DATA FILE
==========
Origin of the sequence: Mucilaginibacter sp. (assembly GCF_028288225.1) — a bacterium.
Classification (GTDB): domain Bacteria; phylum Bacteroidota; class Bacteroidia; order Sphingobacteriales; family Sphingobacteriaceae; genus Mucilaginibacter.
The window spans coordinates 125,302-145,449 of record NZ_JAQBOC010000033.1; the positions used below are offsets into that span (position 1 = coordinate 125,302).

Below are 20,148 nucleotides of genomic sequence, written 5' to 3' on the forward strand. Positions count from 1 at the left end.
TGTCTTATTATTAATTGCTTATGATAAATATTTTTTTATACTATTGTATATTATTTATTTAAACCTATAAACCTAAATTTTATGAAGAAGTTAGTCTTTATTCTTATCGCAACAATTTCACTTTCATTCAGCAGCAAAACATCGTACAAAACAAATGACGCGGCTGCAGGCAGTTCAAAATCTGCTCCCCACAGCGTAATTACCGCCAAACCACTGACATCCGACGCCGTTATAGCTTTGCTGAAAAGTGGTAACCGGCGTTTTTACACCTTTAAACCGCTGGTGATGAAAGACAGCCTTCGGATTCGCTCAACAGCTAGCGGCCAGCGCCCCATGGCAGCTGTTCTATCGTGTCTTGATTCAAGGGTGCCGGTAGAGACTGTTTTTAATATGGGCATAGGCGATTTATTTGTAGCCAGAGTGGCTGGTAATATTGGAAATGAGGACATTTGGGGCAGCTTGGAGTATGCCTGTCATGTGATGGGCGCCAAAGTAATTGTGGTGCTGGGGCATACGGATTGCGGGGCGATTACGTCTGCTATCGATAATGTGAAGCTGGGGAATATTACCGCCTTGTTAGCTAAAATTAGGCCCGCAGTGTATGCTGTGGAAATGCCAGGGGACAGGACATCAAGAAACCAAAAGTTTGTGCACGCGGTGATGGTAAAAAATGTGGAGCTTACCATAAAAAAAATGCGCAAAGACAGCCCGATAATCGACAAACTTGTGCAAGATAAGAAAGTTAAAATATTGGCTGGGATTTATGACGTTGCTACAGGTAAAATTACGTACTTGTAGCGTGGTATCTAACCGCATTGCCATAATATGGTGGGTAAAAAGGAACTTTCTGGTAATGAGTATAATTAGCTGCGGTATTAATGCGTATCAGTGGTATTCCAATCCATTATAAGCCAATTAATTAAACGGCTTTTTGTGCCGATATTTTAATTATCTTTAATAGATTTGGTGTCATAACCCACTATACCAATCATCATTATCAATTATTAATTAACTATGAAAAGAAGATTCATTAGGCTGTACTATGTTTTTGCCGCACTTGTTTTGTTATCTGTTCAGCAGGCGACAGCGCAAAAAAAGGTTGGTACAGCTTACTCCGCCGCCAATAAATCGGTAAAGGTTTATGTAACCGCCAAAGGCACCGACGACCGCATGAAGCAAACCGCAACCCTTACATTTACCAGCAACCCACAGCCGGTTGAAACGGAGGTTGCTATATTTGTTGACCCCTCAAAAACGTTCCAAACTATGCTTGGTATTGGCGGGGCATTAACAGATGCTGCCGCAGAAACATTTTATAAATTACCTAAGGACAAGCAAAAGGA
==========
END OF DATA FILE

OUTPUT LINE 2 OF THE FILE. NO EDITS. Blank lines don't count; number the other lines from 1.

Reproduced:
Classification (GTDB): domain Bacteria; phylum Bacteroidota; class Bacteroidia; order Sphingobacteriales; family Sphingobacteriaceae; genus Mucilaginibacter.